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The other day I was in the bathroom, standing at the sink and I remember looking up and seeing the clock.  And I’m not sure exactly where my thoughts were, but I do remember suddenly thinking, “Jesus, if you – you who are God and Creator – emptied yourself, how much more should I – I who am human and created being – empty myself?”

Then today’s devotional reading was this:

3Do nothing out of selfish ambition or vain conceit, but in humility consider others better than yourselves. 4Each of you should look not only to your own interests, but also to the interests of others.

5Your attitude should be the same as that of Christ Jesus:
6Who, being in very nature God,
did not consider equality with God something to be grasped,
7but made himself nothing,
taking the very natureof a servant,
being made in human likeness.
8And being found in appearance as a man,
he humbled himself
and became obedient to death—
even death on a cross!
9Therefore God exalted him to the highest place
and gave him the name that is above every name,
10that at the name of Jesus every knee should bow,
in heaven and on earth and under the earth,
11and every tongue confess that Jesus Christ is Lord,
to the glory of God the Father.

And this thread of thought was so clearly woven.  I need to empty myself.  Or, perhaps more rightly, to be emptied.  And I need to be a bond-servant of God and allow God to make me into the likeness of His Son – the likeness of Jesus.  Emptied of myself, servant of God, re-made into the likeness of Jesus.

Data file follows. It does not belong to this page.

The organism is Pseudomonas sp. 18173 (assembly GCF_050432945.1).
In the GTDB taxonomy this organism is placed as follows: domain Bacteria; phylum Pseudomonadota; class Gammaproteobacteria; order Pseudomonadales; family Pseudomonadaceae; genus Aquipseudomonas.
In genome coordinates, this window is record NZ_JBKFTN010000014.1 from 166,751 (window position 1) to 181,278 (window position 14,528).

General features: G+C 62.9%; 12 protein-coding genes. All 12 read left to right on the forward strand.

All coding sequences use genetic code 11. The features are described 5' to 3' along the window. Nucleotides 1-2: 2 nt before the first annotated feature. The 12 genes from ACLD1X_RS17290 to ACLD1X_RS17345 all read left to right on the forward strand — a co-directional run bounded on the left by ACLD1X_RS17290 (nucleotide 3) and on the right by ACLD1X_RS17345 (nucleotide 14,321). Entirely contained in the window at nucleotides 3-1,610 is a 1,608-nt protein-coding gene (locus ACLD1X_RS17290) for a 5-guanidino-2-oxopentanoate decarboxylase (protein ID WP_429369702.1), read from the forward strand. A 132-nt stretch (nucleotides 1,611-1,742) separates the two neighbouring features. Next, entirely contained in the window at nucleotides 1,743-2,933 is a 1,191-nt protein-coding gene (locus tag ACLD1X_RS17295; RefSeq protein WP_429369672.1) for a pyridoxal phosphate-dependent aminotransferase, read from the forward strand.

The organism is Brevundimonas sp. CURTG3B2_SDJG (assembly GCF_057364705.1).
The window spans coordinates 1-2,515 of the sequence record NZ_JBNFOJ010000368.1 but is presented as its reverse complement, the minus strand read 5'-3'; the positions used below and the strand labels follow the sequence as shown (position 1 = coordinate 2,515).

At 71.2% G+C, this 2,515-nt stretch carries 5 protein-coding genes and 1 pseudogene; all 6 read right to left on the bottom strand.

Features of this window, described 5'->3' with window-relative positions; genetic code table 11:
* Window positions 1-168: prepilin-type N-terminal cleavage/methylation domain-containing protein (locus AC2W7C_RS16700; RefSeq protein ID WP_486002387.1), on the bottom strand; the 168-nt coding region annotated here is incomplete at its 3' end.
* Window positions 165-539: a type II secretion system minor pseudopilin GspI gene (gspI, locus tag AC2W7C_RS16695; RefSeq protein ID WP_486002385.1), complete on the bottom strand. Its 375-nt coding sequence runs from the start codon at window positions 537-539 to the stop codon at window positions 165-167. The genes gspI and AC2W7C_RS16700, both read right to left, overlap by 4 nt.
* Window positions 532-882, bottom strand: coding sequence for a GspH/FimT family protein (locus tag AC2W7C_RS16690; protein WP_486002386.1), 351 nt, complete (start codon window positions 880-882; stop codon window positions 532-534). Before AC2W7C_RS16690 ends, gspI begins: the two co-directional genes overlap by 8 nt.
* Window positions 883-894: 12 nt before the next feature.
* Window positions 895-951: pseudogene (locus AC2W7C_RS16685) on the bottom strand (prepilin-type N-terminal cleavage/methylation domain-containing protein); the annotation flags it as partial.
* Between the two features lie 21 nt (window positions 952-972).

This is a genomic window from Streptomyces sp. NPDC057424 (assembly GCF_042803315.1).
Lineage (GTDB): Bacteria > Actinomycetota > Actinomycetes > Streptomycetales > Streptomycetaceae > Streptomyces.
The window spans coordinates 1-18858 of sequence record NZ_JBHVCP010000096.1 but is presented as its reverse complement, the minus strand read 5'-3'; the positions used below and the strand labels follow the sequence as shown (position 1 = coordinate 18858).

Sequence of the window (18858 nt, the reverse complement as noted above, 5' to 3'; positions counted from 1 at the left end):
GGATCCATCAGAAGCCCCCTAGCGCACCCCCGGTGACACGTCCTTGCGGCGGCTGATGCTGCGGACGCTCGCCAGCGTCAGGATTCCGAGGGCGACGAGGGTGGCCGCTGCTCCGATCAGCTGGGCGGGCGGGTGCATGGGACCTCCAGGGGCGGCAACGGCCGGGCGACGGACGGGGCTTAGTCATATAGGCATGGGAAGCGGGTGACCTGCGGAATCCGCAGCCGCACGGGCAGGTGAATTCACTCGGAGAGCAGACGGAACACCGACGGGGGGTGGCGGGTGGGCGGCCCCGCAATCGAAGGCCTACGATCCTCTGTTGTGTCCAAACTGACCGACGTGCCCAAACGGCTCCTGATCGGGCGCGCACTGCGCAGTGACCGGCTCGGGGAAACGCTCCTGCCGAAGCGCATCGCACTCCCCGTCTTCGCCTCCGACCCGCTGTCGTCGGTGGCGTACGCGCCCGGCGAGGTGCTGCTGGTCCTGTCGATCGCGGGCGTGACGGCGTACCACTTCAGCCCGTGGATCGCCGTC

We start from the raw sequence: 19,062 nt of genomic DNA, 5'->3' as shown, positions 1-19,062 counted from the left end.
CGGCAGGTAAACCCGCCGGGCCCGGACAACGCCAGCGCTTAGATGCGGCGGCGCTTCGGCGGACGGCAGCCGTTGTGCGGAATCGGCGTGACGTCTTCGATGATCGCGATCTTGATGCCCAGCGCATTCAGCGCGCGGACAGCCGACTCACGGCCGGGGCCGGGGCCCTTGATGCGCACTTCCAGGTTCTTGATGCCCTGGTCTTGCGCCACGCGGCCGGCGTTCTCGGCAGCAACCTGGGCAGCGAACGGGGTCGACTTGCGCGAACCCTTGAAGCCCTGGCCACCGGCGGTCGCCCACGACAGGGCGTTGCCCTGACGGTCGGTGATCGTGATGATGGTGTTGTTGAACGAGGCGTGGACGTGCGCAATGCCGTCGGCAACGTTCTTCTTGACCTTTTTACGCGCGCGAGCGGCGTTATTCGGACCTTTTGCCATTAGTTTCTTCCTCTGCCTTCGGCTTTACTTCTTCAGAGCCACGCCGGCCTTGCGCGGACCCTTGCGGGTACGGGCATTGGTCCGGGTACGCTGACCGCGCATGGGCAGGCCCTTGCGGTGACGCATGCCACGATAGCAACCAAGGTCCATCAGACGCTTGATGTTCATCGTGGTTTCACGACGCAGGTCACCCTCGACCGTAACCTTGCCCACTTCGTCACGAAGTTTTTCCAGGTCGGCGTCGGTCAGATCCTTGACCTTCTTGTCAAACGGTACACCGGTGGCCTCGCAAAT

And just as this emptying and servanthood and being in the likeness of humans meant humility and obedience and death and a cross for Jesus, so this emptying and servanthood and being re-made into the likeness of Jesus requires humility and obedience and death and crosses for me.

And it is not our names which our exalted.  But we strive to exalt God and to proclaim Jesus so that others will choose to humble themselves now, bowing their knees and confessing that Jesus is Lord.  Now.  While they still have opportunity before the end when they have no choice.  (For there will be a day, the day when Jesus is revealed in His glory – and His glory will be so overwhelming that even those who do not choose to serve or bow now will not be able to help but fall to their needs and confess that Jesus is, indeed, the Lord.)

Emptied of myself, servant of God, re-made into the likeness of Jesus.

Which means humility and obedience and death and crosses.

And all of this to the glory of God!

O, Lord, empty me!

And as my reading was turned into these thoughts and these thoughts led to that cry of my heart, the words of a song came to my lips:

Empty me of the selfishness inside
Every vain ambition and the poison of my pride
And any foolish thing my heart holds to
Lord empty me of me so I can be filled with you.

(The song is “Empty Me” by Chris Sligh and you can watch it with lyrics here.)

O Lord, empty me.